Post # 12
    Member
    1710 posts
    Bumble bee
    • Wedding: March 2013

    I work PT out of my parent’s office helping with their business. I get to bring my son with me. The reason I quit my FT social work job were the following:

    1. I made $480 per week after taxes. A reputable day care here would run $275-300 PER WEEK. So essentially, I would make about $5 an hour after day care costs working full time. I make about $175 per week, working 15 hours a week now, taking my child. So it was a no brainer. We don’t NEED my wages, but it just goes into savings.

    2. As a social worker, I was having to work random hours around the family’s I served schedules. Meaning, somedays I worked 12-8 and some days 7-4 or whatever. My husband works 7:30-6. Every day care around here’s pick up deadline is 6 pm. So what if I was working until 8 and DH was working until 6? Nobody could pick up our baby, or we would pay outrageous late fees.

    3. We cut spending where we could. We lived off of DH salary alone for a year prior to getting married to make sure that it was doable.

    Good luck!!

    Post # 13
    Member
    9533 posts
    Buzzing Beekeeper
    • Wedding: August 2013

    My husband and I have talked about this a ton and we haven’t reallly come to any conclusions. We both have professional jobs in the medical field that we invested a lot of time and money into. And we’re only planning on having one child. But we both really like the idea of having qulity time with our kid.

    I think out ideal scenario would be to both work part time, each working 3-4 days so we could each have 1-2 days with kdi at home, but the kid still gets 1-3 days of socializing in day-care. However, it’s hard to get daycare for partial weeks and it isn’t always easy to find part time work in our jobs. So we’ll just have to see how thins are going in our careers when kiddo shows up.

    We could fairly easily live off my husband’s salary and have me stay home, but i just don’t know that I’m interested in that. At this point I don’t think I’d enjoy being a SAHM. Too much time without adult contact and I don’t think I’d be very good at it. I have trouble working up the motivation to get things done around the house. Plus, I really enjoy my job. That being said, I know people who’ve changed their mind about not wanting to be a SAHM once a kid gets there. So we’ll see.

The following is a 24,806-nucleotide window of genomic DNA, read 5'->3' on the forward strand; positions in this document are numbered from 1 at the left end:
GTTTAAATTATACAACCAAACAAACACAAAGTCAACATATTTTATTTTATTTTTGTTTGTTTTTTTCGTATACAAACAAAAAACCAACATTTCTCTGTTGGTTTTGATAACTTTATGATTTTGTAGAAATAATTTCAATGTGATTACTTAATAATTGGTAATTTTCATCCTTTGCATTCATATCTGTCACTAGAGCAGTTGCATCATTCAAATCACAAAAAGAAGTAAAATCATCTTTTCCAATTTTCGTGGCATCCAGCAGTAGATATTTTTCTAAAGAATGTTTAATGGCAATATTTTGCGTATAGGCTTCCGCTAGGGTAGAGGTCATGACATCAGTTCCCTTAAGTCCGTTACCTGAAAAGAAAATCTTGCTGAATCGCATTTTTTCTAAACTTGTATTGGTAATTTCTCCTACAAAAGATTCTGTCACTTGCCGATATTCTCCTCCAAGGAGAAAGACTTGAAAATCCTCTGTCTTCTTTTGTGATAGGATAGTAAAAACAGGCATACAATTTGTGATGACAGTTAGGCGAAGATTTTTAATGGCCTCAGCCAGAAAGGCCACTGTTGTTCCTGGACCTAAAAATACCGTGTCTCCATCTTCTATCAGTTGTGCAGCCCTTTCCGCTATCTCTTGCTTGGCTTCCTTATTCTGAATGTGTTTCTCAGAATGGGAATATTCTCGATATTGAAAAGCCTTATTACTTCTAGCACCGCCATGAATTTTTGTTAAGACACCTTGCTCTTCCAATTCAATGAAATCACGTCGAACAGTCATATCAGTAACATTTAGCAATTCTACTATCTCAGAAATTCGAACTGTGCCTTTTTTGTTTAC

Honestly, I think my husband would be a better SAHD than I would be a SAHM. He’s very self motivated and likes to get things done. And he doesn’t like his job as much. However, he makes twice as much money as I do and we would stretch to live off my salary alone. We could. But we’d have to quit investing so aggressively inot retirement and give up our expensive vacations. Which I don’t really want to do. 

    So we don’t really know what we’ll do. But we an’t even pregnant yet. So we’ve got time to figure it out.S

    So, some PPs have discussed their spouse – but I’d like to hear from everybody else, would your spouse consider staying home? Would you be down with that?

    Post # 14
    Member
    888 posts
    Busy bee

    What is your gut feeling? I think that as long as you can afford to live off one income and you will enjoy staying at home, you should do it. But obviously this all depends on whether or not you actually want to stay at home. Part-time is another great option if you decide you dont want to put your children in full time childcare but still want to gain experience for your career when you do return to full time. Mid-thirties is not an awful time to start a career even if it did come down to it. Many people reach their late 20s before realising they arent happy in their careers and decide to start all over – going back to school or joining a new branch of work. 

    Post # 15
    Member
    2661 posts
    Sugar bee
    • Wedding: May 2014

    I work full time.  I made for than my ex husband, and, when you did the math, it made so sense for either of us to quit.

    My friend from law school quit to have kids.  When she got divorced after 10 years, she had a very hard time finding a job and had to take one as a paralegal.  Depending on your field, stepping out all together can have a very detrimental effect on your career.  It is something to consider.